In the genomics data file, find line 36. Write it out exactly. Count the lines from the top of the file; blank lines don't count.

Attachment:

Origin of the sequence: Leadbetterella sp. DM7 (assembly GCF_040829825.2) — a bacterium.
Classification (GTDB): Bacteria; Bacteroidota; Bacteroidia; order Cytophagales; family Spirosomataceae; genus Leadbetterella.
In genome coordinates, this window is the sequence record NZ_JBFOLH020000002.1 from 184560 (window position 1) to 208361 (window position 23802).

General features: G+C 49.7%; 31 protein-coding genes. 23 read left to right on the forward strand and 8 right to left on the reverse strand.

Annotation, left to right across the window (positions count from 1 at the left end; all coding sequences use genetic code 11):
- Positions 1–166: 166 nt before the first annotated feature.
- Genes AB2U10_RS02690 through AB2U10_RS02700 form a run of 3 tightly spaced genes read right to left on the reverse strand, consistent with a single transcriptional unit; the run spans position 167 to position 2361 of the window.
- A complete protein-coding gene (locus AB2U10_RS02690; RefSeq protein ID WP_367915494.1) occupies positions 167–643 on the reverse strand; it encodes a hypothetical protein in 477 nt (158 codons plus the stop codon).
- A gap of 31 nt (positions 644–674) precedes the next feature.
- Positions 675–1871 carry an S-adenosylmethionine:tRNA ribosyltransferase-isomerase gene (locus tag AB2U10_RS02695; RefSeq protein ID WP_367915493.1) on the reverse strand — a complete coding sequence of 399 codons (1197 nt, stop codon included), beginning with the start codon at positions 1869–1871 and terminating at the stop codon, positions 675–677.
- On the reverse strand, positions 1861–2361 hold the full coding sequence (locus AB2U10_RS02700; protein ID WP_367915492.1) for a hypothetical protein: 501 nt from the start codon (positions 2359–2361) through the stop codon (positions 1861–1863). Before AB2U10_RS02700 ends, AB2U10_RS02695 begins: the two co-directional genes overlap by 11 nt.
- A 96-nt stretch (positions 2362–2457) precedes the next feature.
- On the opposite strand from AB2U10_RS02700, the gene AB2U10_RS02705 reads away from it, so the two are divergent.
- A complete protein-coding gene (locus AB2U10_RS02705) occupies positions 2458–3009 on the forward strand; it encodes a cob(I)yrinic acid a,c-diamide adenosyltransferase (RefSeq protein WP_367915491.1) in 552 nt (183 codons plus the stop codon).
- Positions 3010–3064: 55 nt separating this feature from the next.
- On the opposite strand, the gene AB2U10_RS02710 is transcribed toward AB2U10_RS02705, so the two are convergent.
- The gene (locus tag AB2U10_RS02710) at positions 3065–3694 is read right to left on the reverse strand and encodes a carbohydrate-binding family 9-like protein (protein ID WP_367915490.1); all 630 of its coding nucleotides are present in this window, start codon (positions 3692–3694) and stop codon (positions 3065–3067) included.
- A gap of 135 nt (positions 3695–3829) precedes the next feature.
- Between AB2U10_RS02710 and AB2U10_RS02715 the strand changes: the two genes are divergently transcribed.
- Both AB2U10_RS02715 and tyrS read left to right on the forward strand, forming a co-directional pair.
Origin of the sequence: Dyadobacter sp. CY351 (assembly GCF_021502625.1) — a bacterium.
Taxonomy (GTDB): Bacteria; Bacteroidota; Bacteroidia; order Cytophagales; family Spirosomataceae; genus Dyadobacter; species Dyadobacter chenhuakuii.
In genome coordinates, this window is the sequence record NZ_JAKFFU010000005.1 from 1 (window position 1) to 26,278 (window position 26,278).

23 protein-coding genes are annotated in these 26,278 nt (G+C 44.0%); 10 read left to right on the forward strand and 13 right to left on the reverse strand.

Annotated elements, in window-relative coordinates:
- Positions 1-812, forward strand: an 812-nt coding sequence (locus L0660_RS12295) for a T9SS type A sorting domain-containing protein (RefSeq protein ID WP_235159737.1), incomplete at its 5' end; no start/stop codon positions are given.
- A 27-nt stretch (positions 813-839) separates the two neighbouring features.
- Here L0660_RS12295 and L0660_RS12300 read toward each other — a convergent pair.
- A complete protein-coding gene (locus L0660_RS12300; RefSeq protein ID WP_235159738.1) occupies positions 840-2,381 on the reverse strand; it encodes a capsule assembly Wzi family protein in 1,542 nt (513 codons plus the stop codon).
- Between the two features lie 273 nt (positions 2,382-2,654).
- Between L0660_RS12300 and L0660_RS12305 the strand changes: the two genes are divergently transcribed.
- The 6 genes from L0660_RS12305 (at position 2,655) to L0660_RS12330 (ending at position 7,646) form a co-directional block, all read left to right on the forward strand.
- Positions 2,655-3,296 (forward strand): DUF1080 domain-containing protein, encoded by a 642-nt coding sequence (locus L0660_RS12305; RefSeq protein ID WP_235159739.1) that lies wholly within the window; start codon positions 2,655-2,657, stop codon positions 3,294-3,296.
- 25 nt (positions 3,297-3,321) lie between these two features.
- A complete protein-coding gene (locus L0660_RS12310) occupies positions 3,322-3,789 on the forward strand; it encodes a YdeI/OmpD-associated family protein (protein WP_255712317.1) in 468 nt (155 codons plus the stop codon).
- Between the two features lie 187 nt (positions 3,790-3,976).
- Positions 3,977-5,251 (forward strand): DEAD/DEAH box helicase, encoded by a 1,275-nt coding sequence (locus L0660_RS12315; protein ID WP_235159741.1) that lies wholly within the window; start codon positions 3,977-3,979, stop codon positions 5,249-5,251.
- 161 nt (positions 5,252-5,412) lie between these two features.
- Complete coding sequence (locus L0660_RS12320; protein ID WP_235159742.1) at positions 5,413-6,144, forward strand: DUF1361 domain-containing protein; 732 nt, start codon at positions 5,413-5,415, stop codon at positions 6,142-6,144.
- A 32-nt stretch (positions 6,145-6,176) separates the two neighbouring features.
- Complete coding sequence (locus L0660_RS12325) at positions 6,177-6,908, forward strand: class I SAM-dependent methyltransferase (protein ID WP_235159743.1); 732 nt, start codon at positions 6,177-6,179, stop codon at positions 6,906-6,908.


- Between the two features lie 187 nt (positions 3,790-3,976).